Medicare managed care plans function as Health Maintenance Organizations (HMOs), which means that subscribers must see physicians within a particular network and need referrals to visit out-of-network doctors or specialists. As a rule, their health-care benefits are also restricted in many other ways.
Individuals who reach the age of 65 and meet certain requirements qualify for Medicare, and others who are disabled and receive Social Security payments for a minimum of 24 months are also eligible for Medicare coverage. In such cases, the program covers all or some of their medical expenses within the established guidelines.
Medicare managed care plans are intended to reduce the cost of health care for seniors in the United States. With this in mind, some medical procedures necessitate pre-approval, and patients may also be required to use generic drugs and other less expensive methods of treatment. Obviously, those in charge of the program make certain health care decisions, rather than the doctors in the network or the patients under their care.
Medicare managed care plans are run by various government agencies, or private insurers that work on a contractual basis. The managers of specific programs will vary, depending on the plan chosen by the patient and the state where he or she resides. However, most of the guidelines under which they operate have been established by federal Medicare legislation.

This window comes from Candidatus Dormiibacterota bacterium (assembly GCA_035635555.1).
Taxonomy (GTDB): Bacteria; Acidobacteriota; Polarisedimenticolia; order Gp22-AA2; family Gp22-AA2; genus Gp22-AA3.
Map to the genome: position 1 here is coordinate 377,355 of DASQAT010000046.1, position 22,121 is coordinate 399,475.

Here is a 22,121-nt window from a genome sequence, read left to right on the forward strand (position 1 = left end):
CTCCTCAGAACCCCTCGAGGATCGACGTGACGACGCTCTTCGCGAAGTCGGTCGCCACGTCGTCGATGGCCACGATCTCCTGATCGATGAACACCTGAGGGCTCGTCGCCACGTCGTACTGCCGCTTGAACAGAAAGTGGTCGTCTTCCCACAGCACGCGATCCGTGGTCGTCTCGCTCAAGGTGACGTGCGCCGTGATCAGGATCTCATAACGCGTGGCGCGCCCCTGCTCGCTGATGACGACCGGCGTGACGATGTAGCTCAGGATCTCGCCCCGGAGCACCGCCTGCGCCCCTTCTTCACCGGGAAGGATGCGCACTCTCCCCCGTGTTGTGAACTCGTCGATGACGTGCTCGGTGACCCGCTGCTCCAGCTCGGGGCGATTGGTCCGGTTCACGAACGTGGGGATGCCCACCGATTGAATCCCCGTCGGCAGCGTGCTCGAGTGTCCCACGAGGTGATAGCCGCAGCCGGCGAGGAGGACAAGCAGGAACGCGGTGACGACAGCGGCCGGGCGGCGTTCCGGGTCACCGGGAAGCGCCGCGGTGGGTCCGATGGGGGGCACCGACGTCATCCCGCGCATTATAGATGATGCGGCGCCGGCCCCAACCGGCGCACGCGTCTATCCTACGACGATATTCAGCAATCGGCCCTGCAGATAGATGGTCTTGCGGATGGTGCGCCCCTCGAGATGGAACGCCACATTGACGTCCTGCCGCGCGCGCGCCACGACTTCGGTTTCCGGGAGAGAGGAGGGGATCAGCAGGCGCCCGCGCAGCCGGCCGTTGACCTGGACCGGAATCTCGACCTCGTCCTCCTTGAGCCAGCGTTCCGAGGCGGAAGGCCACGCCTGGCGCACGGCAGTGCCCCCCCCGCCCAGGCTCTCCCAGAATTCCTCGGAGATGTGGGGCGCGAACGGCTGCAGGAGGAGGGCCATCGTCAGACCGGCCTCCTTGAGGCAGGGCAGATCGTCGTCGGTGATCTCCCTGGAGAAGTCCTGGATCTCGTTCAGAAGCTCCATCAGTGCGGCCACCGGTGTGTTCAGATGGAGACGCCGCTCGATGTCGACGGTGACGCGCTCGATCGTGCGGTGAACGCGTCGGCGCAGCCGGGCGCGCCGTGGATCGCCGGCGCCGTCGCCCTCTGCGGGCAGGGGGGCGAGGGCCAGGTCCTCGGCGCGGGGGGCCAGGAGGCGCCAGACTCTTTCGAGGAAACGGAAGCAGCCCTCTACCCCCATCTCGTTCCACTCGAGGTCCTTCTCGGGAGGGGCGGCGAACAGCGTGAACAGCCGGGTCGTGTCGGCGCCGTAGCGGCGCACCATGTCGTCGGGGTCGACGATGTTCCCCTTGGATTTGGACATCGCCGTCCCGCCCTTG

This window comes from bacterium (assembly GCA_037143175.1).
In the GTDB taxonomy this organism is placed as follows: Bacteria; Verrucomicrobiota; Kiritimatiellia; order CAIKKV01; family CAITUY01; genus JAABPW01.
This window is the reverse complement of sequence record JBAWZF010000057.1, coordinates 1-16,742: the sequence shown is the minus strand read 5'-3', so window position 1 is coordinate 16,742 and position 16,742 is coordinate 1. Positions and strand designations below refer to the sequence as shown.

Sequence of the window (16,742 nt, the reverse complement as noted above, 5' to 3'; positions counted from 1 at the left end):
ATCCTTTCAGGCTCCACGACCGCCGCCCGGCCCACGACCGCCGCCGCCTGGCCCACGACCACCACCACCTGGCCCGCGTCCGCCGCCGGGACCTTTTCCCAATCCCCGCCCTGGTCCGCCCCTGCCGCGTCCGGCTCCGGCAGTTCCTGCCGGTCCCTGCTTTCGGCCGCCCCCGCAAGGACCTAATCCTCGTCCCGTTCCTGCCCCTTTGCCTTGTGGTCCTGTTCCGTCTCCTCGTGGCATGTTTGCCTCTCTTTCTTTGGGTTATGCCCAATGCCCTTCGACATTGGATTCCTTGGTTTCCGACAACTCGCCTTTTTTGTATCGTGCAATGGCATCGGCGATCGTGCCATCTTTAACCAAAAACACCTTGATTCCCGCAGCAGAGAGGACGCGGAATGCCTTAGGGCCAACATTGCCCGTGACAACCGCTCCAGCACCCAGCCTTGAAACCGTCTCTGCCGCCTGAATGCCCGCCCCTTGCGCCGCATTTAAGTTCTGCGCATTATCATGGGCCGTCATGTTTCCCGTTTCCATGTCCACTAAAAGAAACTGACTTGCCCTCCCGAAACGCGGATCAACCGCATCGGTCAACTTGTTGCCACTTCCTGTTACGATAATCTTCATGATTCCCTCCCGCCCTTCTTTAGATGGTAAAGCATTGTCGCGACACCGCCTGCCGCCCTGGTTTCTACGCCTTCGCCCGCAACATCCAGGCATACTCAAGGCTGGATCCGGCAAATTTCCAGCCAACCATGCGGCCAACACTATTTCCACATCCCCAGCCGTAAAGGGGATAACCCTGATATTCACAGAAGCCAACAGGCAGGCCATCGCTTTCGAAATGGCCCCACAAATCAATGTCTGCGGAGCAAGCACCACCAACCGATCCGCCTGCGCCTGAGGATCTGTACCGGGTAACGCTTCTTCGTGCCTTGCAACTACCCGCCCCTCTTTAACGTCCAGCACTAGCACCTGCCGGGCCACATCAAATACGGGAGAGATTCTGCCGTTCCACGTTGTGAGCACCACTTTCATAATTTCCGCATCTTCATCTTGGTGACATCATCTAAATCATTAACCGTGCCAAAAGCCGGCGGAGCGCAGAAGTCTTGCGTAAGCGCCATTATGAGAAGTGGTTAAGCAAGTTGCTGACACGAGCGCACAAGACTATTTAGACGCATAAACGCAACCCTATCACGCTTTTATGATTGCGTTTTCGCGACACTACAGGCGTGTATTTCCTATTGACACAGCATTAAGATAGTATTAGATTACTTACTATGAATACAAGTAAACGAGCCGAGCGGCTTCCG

Those in favor of Medicare managed care plans feel that the built-in cost-cutting saves taxpayer dollars and helps prevent waste. Others say that patients and their doctors should be in control, rather than insurance companies that have cost containment as their main goal (rather than providing patient care), and a third group maintains that emphasizing preventive care is the best way to control costs and help patients.